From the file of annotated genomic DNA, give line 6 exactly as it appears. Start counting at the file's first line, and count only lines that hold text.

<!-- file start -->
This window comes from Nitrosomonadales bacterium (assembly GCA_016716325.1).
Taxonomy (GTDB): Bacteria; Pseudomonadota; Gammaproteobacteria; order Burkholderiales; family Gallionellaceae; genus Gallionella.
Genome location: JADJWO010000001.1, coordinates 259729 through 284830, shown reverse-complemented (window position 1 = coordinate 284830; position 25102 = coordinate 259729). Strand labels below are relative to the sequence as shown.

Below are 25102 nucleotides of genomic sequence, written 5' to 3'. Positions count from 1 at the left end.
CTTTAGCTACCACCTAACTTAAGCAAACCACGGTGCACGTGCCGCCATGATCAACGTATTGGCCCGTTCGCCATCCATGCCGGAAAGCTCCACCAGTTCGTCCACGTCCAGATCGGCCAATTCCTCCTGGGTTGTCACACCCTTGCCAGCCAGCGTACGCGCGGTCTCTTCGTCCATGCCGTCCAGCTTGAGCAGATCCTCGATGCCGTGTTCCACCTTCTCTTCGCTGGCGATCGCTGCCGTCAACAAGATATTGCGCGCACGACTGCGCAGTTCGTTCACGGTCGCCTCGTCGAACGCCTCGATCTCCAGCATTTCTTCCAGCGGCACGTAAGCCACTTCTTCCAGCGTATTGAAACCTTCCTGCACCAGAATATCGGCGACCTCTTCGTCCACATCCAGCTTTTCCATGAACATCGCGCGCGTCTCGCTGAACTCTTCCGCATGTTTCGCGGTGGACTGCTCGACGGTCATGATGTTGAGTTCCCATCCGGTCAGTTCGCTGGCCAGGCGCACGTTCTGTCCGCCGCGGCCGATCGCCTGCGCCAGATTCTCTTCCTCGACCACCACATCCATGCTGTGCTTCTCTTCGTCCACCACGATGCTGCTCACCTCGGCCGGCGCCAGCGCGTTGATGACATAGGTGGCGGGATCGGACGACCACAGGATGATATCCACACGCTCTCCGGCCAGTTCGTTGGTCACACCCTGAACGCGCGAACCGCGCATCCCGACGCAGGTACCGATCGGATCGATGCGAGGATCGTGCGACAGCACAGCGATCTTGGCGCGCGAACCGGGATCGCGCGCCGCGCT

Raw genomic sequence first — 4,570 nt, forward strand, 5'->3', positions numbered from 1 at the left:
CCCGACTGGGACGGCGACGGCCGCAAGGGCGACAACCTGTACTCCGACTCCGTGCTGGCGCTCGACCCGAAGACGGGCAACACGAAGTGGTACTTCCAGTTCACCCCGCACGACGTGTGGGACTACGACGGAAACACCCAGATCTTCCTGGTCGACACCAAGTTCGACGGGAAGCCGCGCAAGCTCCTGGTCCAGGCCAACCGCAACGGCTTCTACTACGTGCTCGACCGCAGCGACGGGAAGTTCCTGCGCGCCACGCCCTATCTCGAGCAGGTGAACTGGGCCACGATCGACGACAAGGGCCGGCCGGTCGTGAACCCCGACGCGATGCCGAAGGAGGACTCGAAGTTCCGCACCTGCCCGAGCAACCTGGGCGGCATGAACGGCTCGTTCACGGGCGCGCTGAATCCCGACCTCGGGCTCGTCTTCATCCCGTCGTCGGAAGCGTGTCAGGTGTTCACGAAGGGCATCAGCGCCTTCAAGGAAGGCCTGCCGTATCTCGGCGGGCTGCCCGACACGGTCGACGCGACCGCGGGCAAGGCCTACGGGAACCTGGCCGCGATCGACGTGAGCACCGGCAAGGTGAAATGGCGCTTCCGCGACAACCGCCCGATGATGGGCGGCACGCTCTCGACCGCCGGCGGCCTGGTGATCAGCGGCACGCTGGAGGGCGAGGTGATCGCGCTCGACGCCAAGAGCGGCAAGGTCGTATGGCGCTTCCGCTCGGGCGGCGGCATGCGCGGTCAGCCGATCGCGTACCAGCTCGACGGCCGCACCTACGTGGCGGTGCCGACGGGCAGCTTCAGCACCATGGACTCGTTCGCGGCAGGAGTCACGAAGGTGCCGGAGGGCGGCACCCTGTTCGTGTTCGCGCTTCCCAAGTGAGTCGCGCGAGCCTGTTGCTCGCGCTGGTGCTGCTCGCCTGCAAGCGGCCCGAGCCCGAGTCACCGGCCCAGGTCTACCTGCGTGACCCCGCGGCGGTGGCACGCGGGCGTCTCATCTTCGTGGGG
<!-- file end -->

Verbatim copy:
Raw genomic sequence first — 4,570 nt, forward strand, 5'->3', positions numbered from 1 at the left: